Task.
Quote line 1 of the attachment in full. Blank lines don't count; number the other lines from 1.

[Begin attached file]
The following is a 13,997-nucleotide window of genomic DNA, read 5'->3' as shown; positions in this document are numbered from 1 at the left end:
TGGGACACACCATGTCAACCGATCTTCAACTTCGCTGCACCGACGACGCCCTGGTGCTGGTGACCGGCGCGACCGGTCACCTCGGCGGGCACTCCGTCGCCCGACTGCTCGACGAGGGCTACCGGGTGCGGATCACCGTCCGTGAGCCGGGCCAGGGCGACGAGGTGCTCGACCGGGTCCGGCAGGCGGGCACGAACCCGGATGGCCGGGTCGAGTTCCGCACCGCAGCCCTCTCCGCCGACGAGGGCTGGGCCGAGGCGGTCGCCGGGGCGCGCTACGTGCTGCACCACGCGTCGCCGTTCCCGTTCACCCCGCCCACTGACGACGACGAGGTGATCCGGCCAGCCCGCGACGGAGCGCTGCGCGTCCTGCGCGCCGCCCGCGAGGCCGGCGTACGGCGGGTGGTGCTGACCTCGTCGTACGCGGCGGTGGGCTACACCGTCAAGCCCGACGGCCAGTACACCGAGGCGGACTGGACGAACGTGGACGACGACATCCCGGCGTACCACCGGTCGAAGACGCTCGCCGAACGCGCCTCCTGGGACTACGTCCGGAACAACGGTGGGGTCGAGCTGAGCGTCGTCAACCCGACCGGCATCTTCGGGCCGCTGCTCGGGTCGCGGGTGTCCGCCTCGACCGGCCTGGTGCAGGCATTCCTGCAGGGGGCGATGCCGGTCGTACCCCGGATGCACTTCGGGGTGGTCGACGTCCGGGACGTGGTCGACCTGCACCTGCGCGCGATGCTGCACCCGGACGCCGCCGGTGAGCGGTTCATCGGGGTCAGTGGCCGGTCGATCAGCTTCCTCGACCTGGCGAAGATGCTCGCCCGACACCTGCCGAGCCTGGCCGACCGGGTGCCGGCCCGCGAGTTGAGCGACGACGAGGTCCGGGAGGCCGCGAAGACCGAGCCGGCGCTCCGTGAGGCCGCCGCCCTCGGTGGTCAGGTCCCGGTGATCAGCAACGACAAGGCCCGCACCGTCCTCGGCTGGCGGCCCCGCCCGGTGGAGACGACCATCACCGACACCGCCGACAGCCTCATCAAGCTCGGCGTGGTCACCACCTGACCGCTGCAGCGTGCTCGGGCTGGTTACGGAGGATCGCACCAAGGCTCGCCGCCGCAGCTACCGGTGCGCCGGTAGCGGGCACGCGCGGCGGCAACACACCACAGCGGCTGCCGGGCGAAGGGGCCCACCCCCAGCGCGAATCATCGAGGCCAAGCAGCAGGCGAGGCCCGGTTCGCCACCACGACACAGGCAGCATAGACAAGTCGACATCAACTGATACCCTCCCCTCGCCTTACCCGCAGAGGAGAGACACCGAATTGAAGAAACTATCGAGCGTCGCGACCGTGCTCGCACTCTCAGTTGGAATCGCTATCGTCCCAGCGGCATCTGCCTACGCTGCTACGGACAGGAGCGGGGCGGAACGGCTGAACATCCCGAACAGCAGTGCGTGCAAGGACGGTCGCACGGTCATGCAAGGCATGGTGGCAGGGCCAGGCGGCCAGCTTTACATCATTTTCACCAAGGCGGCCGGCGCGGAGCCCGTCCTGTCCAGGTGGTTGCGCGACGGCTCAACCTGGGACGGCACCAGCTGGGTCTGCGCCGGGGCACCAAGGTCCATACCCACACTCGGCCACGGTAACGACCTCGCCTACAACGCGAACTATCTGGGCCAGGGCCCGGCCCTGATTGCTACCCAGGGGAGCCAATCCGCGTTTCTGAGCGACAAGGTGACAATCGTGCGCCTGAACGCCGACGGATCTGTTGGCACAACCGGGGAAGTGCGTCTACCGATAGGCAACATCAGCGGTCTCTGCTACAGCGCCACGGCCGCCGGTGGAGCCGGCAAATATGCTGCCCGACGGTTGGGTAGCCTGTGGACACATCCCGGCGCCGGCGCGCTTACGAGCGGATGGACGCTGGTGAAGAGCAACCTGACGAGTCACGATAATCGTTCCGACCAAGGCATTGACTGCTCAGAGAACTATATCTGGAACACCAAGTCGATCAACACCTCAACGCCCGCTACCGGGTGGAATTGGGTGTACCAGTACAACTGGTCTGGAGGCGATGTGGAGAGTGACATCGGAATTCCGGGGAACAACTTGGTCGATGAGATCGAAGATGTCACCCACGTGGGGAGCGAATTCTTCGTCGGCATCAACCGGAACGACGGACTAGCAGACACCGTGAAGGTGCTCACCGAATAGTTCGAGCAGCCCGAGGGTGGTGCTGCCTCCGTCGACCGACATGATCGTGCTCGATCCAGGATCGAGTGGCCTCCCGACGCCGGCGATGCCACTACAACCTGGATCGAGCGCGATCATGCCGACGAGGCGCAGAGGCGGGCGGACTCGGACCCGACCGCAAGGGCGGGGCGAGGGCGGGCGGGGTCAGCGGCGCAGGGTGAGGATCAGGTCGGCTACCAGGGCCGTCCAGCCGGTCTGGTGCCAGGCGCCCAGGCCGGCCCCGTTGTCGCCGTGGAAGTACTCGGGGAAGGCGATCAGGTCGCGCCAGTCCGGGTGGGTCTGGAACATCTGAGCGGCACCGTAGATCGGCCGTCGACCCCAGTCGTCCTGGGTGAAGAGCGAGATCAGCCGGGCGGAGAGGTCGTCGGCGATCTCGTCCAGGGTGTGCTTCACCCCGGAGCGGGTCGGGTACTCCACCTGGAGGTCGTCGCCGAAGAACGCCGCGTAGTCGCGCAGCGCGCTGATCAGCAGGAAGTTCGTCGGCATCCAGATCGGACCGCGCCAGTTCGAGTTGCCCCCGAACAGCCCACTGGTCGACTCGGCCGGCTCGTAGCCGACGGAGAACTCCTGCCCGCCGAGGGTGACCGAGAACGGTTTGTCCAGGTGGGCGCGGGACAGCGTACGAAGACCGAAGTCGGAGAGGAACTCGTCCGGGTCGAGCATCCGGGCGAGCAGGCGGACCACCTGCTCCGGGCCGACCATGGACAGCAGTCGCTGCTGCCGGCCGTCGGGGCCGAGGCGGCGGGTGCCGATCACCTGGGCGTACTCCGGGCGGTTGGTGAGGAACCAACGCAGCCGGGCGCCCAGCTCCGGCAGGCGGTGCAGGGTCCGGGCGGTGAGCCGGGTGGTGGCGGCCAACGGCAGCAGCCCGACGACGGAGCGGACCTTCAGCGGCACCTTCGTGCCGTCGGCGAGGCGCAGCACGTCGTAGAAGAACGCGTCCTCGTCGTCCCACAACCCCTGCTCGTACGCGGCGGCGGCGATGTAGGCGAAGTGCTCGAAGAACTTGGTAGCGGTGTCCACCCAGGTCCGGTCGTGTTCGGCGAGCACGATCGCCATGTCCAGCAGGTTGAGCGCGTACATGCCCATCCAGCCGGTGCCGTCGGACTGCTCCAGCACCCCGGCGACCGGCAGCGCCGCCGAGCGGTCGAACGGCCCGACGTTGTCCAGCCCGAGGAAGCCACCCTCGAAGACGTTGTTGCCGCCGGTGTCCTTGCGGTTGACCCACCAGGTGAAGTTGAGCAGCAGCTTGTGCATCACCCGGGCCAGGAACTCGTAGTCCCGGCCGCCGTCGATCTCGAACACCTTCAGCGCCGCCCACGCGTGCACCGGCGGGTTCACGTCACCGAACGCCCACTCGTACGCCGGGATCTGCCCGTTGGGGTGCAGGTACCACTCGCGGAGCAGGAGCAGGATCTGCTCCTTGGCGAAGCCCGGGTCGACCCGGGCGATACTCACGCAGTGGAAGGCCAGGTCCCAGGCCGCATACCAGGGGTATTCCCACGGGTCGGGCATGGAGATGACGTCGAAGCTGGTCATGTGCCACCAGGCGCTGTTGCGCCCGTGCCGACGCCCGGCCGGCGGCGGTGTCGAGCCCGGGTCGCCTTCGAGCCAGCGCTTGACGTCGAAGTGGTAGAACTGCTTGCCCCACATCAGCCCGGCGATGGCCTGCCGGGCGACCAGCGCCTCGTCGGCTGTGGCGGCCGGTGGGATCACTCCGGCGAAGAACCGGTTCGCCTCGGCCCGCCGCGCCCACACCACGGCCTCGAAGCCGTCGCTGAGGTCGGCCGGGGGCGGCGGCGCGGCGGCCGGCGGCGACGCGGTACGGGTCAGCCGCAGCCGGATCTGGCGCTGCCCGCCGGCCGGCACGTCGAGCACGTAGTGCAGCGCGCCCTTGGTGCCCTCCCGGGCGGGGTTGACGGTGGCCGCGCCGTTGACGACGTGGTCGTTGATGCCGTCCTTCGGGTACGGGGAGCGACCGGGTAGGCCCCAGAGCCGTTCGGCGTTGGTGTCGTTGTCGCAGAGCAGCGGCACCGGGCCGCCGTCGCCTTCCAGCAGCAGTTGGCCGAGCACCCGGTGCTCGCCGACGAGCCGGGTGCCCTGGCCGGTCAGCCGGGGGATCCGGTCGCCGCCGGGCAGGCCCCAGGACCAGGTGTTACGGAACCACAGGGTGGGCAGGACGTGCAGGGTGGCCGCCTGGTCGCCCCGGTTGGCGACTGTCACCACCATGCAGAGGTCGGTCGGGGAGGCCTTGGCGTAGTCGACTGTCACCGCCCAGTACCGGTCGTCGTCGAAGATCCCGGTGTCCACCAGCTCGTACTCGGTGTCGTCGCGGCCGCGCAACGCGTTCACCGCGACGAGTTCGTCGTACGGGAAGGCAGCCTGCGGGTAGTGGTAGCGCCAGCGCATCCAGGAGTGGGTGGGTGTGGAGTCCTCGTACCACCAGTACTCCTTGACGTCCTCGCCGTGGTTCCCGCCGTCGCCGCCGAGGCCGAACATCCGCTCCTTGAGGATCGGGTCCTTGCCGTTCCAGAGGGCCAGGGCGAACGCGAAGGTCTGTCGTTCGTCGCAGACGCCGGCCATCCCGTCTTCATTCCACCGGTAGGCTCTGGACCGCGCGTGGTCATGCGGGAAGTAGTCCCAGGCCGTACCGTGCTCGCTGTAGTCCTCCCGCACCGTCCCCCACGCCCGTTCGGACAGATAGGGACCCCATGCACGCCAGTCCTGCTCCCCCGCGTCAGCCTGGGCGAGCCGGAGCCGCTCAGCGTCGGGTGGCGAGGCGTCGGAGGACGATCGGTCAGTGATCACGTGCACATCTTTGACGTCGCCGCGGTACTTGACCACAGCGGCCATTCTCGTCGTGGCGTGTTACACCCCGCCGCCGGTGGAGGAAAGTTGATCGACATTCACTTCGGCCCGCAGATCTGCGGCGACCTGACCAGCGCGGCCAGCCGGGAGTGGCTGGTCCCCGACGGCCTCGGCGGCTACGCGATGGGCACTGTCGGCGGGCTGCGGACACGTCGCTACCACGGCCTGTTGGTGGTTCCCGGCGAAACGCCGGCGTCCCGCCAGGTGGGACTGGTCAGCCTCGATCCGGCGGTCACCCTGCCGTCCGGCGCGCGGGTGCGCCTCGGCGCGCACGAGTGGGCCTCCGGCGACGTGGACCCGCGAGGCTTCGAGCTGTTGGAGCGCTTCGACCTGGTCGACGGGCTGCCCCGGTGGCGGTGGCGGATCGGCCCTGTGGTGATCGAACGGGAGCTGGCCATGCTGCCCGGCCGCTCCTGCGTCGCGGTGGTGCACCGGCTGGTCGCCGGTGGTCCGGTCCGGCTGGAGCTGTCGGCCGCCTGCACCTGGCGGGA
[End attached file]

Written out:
The following is a 13,997-nucleotide window of genomic DNA, read 5'->3' as shown; positions in this document are numbered from 1 at the left end: